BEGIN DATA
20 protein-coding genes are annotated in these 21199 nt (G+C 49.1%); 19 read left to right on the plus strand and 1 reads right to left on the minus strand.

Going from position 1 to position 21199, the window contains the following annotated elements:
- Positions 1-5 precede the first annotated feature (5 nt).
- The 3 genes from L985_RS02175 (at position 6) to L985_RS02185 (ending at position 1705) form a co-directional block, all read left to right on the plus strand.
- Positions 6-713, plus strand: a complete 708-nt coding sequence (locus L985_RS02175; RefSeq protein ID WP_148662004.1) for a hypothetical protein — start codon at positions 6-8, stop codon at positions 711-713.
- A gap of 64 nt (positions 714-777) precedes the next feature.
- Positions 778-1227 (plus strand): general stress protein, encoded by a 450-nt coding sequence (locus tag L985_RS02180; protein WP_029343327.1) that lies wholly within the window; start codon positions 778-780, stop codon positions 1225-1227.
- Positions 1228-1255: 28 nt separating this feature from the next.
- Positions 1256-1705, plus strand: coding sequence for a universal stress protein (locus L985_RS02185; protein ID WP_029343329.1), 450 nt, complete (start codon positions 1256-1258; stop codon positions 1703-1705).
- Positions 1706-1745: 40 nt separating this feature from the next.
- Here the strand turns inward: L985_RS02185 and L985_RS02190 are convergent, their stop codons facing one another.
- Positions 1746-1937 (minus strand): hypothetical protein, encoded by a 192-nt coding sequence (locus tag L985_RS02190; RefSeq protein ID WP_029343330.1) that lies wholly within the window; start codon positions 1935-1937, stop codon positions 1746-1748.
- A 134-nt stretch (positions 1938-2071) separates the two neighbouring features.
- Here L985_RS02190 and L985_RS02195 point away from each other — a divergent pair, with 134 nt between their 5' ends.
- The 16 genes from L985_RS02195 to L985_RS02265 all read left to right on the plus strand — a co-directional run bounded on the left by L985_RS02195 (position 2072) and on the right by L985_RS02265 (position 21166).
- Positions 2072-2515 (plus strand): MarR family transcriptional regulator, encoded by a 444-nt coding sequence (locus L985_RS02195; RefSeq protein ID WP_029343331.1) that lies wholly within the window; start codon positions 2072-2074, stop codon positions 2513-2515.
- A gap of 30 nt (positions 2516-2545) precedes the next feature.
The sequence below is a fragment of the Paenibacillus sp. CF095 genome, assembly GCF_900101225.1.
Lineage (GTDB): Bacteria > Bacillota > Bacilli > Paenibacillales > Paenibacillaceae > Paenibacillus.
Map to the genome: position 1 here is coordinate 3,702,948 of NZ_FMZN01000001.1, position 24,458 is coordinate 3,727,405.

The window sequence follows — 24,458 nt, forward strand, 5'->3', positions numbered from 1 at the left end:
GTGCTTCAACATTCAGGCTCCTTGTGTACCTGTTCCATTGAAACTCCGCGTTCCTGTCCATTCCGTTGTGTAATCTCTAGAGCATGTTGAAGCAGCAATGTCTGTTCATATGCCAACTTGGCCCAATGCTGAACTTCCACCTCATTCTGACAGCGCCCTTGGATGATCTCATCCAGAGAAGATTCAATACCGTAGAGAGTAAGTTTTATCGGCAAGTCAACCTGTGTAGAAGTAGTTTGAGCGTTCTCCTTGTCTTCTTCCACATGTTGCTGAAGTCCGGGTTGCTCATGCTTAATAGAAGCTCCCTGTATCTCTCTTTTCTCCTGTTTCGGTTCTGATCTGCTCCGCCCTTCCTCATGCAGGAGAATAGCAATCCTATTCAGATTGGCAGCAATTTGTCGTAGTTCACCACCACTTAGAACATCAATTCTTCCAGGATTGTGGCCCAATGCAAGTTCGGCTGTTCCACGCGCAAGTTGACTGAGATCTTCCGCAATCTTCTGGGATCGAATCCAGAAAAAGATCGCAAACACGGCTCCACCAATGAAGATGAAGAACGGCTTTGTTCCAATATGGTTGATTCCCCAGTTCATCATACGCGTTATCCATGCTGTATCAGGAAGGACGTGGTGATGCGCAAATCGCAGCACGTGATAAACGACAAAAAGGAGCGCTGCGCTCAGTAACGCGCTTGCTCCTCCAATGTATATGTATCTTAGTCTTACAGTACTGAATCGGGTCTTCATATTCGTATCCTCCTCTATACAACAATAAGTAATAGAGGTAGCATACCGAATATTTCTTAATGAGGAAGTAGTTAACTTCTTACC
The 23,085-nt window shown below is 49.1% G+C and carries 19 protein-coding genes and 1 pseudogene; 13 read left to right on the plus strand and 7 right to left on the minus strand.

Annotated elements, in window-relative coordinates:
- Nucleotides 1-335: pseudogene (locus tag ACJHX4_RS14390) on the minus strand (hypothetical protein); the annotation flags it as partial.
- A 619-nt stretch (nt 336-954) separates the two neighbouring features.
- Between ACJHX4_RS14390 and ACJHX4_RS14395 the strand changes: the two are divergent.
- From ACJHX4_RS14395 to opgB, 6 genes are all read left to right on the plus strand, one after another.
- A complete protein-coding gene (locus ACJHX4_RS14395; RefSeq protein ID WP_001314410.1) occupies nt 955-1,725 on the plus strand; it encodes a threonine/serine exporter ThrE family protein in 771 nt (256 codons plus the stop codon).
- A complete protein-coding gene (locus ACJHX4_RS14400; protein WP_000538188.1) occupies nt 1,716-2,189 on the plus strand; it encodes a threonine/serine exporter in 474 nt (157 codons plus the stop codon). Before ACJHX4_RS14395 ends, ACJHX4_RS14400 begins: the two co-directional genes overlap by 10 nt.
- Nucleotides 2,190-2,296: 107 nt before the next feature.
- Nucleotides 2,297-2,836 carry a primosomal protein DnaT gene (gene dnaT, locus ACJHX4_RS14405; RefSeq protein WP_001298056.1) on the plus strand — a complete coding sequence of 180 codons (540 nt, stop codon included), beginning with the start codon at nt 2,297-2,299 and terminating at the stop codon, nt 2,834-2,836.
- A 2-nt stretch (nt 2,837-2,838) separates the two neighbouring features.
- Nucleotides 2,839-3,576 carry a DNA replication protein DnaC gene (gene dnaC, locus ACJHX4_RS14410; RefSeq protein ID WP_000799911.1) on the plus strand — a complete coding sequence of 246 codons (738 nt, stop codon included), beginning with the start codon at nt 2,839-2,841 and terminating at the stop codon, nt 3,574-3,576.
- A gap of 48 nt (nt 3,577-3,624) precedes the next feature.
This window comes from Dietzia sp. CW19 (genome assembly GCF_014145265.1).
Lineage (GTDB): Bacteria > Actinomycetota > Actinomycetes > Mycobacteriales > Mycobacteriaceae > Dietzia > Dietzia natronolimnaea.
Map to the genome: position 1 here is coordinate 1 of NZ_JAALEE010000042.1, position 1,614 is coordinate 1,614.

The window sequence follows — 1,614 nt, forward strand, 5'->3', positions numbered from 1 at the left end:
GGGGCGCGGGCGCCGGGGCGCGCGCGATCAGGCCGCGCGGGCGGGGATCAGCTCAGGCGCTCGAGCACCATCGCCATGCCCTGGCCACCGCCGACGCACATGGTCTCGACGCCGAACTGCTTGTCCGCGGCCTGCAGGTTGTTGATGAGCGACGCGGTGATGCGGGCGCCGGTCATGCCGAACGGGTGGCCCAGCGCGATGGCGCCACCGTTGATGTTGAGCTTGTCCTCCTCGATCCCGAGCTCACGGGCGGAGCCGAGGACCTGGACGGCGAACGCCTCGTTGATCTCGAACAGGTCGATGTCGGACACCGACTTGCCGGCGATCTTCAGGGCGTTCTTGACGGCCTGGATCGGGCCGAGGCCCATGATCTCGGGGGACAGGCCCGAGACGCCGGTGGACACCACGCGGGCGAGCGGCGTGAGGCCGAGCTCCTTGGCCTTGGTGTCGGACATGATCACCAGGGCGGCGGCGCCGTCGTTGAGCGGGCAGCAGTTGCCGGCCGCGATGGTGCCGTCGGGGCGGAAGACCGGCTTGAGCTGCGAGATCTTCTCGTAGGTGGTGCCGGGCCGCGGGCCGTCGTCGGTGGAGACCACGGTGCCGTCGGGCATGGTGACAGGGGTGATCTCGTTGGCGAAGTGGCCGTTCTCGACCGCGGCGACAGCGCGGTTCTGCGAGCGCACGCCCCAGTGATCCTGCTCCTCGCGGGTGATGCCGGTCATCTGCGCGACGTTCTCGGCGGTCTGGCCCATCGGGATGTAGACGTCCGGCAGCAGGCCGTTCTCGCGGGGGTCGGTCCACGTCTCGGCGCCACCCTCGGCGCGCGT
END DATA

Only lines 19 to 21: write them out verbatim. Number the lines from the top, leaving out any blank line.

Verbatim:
Lineage (GTDB): Bacteria > Bacillota > Bacilli > Paenibacillales > Paenibacillaceae > Paenibacillus.
Map to the genome: position 1 here is coordinate 3,702,948 of NZ_FMZN01000001.1, position 24,458 is coordinate 3,727,405.

The window sequence follows — 24,458 nt, forward strand, 5'->3', positions numbered from 1 at the left end: